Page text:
#layer {
  ::outline {
    line-width: 6;
    line-color: black;
  ::inline {
    line-width: 2;
    line-color: white;

Attachments are drawn in the order that they are defined, so in the example above the ::outline lines will be drawn below the ::inline lines.

Note that all styles are nested inside attachments. If you don’t explicitly define one, a default attachment still exists. Thus the following style produces the same result as the one above.


#layer {
  ::outline {
    line-width: 6;
    line-color: black;

  line-width: 2;
  line-color: white;

Symbolizer order

Each layer can have multiple symbolizers applied to it. That is, a polygon might have both a fill and an outline. In this case, the styles are drawn in the same order they are defined.

In this style, the outline will be drawn below the fill:


#layer {
  line-width: 6;
  polygon-fill: #aec;
  polygon-opacity: 0.8;

In this style, the line is drawn on top of the fill:


#layer {
  polygon-fill: #aec;
  polygon-opacity: 0.8;
  line-width: 6;

It’s also possible to create multiple symbols of the same type within a layer using named instances. Like attachments, their names are arbitrary.


#layer {
  bottomline/line-width: 6;
  middleline/line-width: 4;
  middleline/line-color: white;
  topline/line-color: red;

Note that symbolizer ordering happens after all other types of ordering - so an outline might be on top of one polygon but beneath a neighboring polygon. If you want to ensure lines are always below fills, use separate attachments.

Data source order

The order in which your data sources are listed in Mapbox Studio Classic also influences rendering order: data from sources are rendered in order. So if you click Change source and you see your.mapid,mapbox.mapbox-terrain-v2, the layers from mapbox.mapbox-terrain-v2 will render last, over the layers from your.mapid. To ensure that your own data renders last, use mapbox.mapbox-terrain-v2,your.mapid.

Custom layer order

You can change the layer order of any remote vector tile data source by manually editing the project.yml. Open a style’s project.yml file in a text editor and then add each layer’s {id} in top-down stacking order. Clone layers by listing {id}.{class} where {class} can be any word you choose to describe that layer.

Example below specifies layers from Mapbox Terrain (v2) and Mapbox Streets (v6) vector sources with the contour layer cloned:

source: "mapbox:///mapbox.mapbox-terrain-v2,mapbox.mapbox-streets-v6"
  - landcover
  - landuse
  - contour.line
  - hillshade
  - contour.label

Layers are stacked on the map top-down based on the project.yml list, however once in Mapbox Studio Classic the stack is listed bottom-up.


Data source is now locked in Mapbox Studio Classic since custom layer order defined, additional changes must be done manually in project.yml.

Note: After making edits to the project.yml file in a text editor, quit and restart Mapbox Studio Classic to see your changes. Mapbox Studio Classic loads up your project into memory and currently does not detect changes from other text editors.

Mapbox data layers

Check Mapbox data layers using the Mapbox API .json file links below:

Use this format to check your vector tile data:{mapid}.json?access_token={your-access-token}

Note: Raster tile sources, such as Mapbox Satellite, must be combined with a vector source to list layer values in the API.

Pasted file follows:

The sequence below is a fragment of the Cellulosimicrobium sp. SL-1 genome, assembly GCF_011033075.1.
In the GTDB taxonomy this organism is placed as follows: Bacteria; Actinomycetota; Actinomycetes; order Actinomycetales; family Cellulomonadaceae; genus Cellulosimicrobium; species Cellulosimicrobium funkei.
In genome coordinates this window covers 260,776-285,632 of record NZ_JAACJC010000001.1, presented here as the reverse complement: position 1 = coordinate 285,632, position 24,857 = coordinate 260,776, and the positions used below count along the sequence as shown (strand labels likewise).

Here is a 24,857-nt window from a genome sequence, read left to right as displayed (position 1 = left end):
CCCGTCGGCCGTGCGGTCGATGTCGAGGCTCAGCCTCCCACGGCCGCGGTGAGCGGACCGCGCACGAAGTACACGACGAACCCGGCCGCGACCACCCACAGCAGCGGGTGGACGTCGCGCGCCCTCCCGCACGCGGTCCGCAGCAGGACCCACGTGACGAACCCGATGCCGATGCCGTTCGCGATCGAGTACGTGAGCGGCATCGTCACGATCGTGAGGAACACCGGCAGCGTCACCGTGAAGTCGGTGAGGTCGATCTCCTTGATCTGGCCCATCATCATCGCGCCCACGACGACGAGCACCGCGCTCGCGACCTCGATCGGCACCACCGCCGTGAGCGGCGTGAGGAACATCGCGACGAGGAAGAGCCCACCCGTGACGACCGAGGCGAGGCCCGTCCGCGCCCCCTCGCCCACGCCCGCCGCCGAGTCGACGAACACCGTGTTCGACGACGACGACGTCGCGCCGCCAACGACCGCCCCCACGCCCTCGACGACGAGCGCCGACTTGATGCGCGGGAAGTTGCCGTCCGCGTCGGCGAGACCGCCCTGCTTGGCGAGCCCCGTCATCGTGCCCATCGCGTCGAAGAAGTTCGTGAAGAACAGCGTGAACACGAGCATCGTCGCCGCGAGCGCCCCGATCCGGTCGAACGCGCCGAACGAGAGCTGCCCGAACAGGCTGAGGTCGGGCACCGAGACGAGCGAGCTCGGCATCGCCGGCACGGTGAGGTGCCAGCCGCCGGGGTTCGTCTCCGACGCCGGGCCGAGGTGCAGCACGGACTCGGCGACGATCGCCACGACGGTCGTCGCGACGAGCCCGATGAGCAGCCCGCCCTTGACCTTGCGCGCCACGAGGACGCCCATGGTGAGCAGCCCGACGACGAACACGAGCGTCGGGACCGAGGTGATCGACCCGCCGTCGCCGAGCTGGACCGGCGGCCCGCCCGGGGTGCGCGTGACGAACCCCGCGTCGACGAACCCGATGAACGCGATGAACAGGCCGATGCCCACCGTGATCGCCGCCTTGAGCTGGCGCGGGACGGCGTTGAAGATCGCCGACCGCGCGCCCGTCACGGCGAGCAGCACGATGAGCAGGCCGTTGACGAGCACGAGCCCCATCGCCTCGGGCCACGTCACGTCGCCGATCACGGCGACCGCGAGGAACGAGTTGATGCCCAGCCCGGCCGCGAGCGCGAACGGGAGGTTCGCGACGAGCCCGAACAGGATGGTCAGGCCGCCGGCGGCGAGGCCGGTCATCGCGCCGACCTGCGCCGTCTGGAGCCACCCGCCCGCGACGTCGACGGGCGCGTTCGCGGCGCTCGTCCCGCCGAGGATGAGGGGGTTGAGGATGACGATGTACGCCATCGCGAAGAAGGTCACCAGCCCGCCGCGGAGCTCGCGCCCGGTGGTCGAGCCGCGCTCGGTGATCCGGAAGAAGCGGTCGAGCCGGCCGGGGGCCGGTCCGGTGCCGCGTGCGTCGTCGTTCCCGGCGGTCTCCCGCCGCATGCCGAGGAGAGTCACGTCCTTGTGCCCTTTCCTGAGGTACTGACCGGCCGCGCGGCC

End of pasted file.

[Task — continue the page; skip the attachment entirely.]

Data order with PostGIS

The order that your data is stored/retrieved in is also significant. The ordering of objects in the Mapbox Streets vector tiles have been optimized for the most common rendering requirements.

If you are creating a custom vector tile source this is something you will have to consider. When styling city labels, for example, it’s good to ensure that the order of your data makes sense for label prioritization. For data coming from an SQL database you should ORDER BY a population column or some other prioritization field in the select statement.

Data coming from files are read from the beginning of the file to the end and cannot be re-ordered on-the-fly by Mapbox Studio Classic. You’ll want to pre-process such files to make sure the ordering makes sense.

You can do this from the terminal with ogr2ogr. This example rearranges all the objects in cities.shp based on the population field in descending order (highest population first).

ogr2ogr -sql \
  'select * from cities order by population desc' \
  cities_ordered.shp cities.shp

For more on PostGIS and data ordering, check out Controlling label density in our PostGIS Manual.


Mapbox Studio Classic styles are defined using CartoCSS. A quick introduction to the language and a full reference list of properties are built into Mapbox Studio Classic from the Docs panel.

If you’re new to CartoCSS, Intro to Studio and CartoCSS is a great place to start.

Export for printing

With vector tiles, Mapbox Studio Classic maps are print ready. The resolution independence of vector tiles now makes it possible to create a map with flexible resolution appropriate for high quality printing. Now your data doesn’t just scale, it renders across all media in sharp detail.

Download print ready images in Mapbox Studio Classic through the export pane, integrated into the style pane for quick styling of print areas. You choose between three different paradigms for selecting the export area based on use case: dimensions in pixels, dimensions in inches, and geographic area. Export PNG and JPEG images at 150, 300, and 600 ppi.

Read up on our Web to Canvas Printing blog post for a walk-thru of the process.

UTFGrid interactivity

UTFGrid interactivity can be added to style projects by manually editing the project.yml file and filling out these additional fields:

  • interactivity_layer: the ID of the layer that should be made interactive.
  • template: a UTFGrid html/mustache template used to display data on tooltips.

Check out an example of this in action in our Style Quickstart.

Publish styles

Mapbox Studio Classic styles are packaged into .tm2z files for publishing on The package contains only the styling information and no data and thus is relatively small. Inside it are:

  • project.xml - the Mapnik-ready XML style definition automatically built by Mapbox Studio Classic from the project’s CartoCSS files and project.yml
  • .png, .jpg, and .svg files, unless they begin with an _

All other files are omitted from packaging. A .tm2z file should not be used as a backup of your .tm2 project as the original CartoCSS styles are not stored in it or recoverable from it.

If you have any source files (Photoshop/Gimp/Illustrator/Inkscape documents, mockups, reference files, etc) that are not directly required to render the style, they should be named beginning with an underscore or kept in a subdirectory beginning with an underscore. Mapbox Studio Classic will ignore such files & folders when creating packages to deploy for rendering.

Additional questions? Ask our support team or learn more about How Mapbox Works.